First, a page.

sheila is offline  
Sep 11th, 2007, 11:34 PM
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First, there really is no shortage of restaurants open around Chelsea on Christmas Eve. As far as shop opening hours are concerned: well, it's only early September.

There are loads of convenience stores in central London, at the main stations, at the airports and on the way into London from the airports. Several, including those operated by the major supermarket chains (such as the Marks and Spencer at the BP station on Hammersmith flyover), open 24 hours a day 365/366 days a year (yes: INCLUDING Christmas Day) and sell a full range of real food.

However, most don't announce the details of Christmas opening (including closing time on Christmas Eve) till early December. And, no, there aren't many (offhand, I'd say there aren't any) immediately round Sloane Sq.

So wait till December, then decide whether to get a justairports car to stop off at a 24 hour store on the way in.
flanneruk is offline  
Sep 12th, 2007, 06:06 AM
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There's no way to know but to ask them what's included.
You have the angle that it's Christmas, and you want to know if they're planning for you to settle the family around a festive bowl of dry pasta and jarred puttanesca.
(You might try this even if you're not Christian.)

Depending on what the building's like, you MAY be able to get them to accept delivery of a bag of groceries or prepared food, if you call in an order to one of the shops mentioned, or the new Whole Foods on Kensington High street, if you don't choke on THOSE prices.

You should see if there's a concierge or anyone willing to accept delivery. Keep in mind nobody likes bags of anything hanging around in the lobby these days, so check it out first.

There's also a Europa (a little, late-hour mini mart sort or thing, though not 24-hour) on Lower Sloane St. if you just want to get a few things, I think. My brain is not performing mapping functions this morning.

But Flanner's suggestion of stopping off on the way (particularly if you mention it at booking time) sounds like a good option.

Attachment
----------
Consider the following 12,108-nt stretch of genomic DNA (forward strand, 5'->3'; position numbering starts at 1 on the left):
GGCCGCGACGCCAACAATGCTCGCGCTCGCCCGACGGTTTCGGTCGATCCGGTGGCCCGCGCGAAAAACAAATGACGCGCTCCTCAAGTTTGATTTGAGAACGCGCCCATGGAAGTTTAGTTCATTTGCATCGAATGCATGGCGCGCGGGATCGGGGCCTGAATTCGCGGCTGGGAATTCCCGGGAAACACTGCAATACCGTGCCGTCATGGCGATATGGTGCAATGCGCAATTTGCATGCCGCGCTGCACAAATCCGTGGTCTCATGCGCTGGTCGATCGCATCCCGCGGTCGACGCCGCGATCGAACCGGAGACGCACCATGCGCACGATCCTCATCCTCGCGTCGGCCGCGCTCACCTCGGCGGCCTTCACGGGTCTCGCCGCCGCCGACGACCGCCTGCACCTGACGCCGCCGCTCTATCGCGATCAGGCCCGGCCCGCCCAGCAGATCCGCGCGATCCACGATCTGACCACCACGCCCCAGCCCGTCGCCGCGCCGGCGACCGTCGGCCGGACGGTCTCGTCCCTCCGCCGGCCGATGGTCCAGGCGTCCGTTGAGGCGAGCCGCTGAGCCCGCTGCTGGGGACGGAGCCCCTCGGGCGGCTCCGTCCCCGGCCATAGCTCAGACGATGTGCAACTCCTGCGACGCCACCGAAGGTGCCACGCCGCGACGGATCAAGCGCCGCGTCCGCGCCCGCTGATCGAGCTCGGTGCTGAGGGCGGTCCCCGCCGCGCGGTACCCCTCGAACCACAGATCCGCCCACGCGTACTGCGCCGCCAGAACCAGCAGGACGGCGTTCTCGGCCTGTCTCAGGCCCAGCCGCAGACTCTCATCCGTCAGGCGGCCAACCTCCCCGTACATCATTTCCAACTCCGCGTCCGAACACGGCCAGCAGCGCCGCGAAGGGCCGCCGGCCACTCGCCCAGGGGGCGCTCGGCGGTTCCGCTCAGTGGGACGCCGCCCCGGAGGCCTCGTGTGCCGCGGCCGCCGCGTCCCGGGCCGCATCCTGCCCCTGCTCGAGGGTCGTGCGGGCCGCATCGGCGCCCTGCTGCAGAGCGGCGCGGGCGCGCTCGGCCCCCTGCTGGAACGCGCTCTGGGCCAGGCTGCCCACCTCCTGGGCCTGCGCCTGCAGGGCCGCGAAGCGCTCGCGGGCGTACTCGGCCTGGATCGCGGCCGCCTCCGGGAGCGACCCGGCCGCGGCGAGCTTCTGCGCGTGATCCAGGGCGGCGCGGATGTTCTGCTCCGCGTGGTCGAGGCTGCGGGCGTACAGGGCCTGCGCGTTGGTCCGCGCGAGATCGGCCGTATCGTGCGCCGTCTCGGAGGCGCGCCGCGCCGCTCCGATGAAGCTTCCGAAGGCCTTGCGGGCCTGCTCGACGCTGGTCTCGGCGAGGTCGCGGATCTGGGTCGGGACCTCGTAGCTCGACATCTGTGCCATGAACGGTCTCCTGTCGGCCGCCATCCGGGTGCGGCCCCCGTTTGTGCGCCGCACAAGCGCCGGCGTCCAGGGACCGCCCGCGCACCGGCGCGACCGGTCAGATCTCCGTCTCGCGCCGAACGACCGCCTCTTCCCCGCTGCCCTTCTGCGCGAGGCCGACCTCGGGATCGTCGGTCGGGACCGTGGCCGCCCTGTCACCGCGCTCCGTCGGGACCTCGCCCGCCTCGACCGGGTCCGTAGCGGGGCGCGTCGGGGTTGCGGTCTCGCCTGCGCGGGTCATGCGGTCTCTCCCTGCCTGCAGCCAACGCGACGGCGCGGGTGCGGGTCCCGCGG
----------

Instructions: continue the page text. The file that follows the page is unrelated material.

The King's Road tends to have something open when nothing else is, but you might still find yourself up at 6 wishing you had your own food and coffee. More things should open in the afternoon.

Hotels have to feed people every meal, every day. There are many in the area, and they'll feed you too.

And as has been pointed out, it's not a holiday for everyone.

Relax. You will NOT starve.
Bluehour is offline  
Sep 12th, 2007, 10:43 AM
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"And i'm not a christian so i wasn't ordering turkey or mince pies"

What is Christian about either turkey or mince pies?
Nonconformist is offline  
Sep 12th, 2007, 10:50 AM
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nothing per se except that they are traditionally part of a special holiday meal, and if you don't observe that holiday, and never have, you likely will not be ordering them. I'm not Christian, either, and while I like turkey, I don't try to reproduce some Christian holiday meals when I dine out on certain days. I eat like any other day. Some things typical of some holidays are not food you would ever order on your own (like mince pies, perhaps) if not for that tradition.
Christina is offline  
Sep 12th, 2007, 11:48 AM
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FWIW, there's a small grocery store (very small, but fairly full service) across the street from where my SIL lived at 156 Sloane St., about a block or so from Sloane Sq. Certainly not 24 hrs and I have no idea what their hours are around Christmas. I do know they delivered. [can't recall the name, but it wasn't Europa]